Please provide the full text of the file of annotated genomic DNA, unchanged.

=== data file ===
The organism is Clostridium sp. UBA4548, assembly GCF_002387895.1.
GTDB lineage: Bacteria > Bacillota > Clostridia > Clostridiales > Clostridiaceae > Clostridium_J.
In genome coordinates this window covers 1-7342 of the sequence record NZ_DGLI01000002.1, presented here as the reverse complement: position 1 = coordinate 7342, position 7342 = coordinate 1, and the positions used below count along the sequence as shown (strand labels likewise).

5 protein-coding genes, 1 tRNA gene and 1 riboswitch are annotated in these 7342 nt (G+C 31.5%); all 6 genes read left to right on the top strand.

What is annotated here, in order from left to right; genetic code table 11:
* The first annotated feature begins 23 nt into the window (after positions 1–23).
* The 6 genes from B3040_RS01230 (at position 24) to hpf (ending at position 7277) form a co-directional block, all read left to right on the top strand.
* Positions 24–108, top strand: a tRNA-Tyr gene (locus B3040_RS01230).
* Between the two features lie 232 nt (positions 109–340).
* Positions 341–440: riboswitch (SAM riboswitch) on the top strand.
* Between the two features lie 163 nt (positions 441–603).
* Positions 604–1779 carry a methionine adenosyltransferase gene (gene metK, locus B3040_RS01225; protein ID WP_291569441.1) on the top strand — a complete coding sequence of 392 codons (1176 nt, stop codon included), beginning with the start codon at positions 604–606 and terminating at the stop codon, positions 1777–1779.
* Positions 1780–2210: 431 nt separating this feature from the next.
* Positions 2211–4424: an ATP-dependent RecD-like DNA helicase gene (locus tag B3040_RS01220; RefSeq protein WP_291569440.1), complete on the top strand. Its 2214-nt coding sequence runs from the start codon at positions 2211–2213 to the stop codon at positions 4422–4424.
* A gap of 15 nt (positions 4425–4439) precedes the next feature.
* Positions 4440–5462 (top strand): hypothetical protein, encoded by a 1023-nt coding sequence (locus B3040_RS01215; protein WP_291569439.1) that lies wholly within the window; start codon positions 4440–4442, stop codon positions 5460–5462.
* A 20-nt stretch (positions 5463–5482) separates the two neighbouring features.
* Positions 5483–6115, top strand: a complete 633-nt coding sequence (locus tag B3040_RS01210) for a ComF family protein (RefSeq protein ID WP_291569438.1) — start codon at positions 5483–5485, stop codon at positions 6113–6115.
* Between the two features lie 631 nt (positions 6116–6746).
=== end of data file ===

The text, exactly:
The organism is Clostridium sp. UBA4548, assembly GCF_002387895.1.
GTDB lineage: Bacteria > Bacillota > Clostridia > Clostridiales > Clostridiaceae > Clostridium_J.
In genome coordinates this window covers 1-7342 of the sequence record NZ_DGLI01000002.1, presented here as the reverse complement: position 1 = coordinate 7342, position 7342 = coordinate 1, and the positions used below count along the sequence as shown (strand labels likewise).

5 protein-coding genes, 1 tRNA gene and 1 riboswitch are annotated in these 7342 nt (G+C 31.5%); all 6 genes read left to right on the top strand.

What is annotated here, in order from left to right; genetic code table 11:
* The first annotated feature begins 23 nt into the window (after positions 1–23).
* The 6 genes from B3040_RS01230 (at position 24) to hpf (ending at position 7277) form a co-directional block, all read left to right on the top strand.
* Positions 24–108, top strand: a tRNA-Tyr gene (locus B3040_RS01230).
* Between the two features lie 232 nt (positions 109–340).
* Positions 341–440: riboswitch (SAM riboswitch) on the top strand.
* Between the two features lie 163 nt (positions 441–603).
* Positions 604–1779 carry a methionine adenosyltransferase gene (gene metK, locus B3040_RS01225; protein ID WP_291569441.1) on the top strand — a complete coding sequence of 392 codons (1176 nt, stop codon included), beginning with the start codon at positions 604–606 and terminating at the stop codon, positions 1777–1779.
* Positions 1780–2210: 431 nt separating this feature from the next.
* Positions 2211–4424: an ATP-dependent RecD-like DNA helicase gene (locus tag B3040_RS01220; RefSeq protein WP_291569440.1), complete on the top strand. Its 2214-nt coding sequence runs from the start codon at positions 2211–2213 to the stop codon at positions 4422–4424.
* A gap of 15 nt (positions 4425–4439) precedes the next feature.
* Positions 4440–5462 (top strand): hypothetical protein, encoded by a 1023-nt coding sequence (locus B3040_RS01215; protein WP_291569439.1) that lies wholly within the window; start codon positions 4440–4442, stop codon positions 5460–5462.
* A 20-nt stretch (positions 5463–5482) separates the two neighbouring features.
* Positions 5483–6115, top strand: a complete 633-nt coding sequence (locus tag B3040_RS01210) for a ComF family protein (RefSeq protein ID WP_291569438.1) — start codon at positions 5483–5485, stop codon at positions 6113–6115.
* Between the two features lie 631 nt (positions 6116–6746).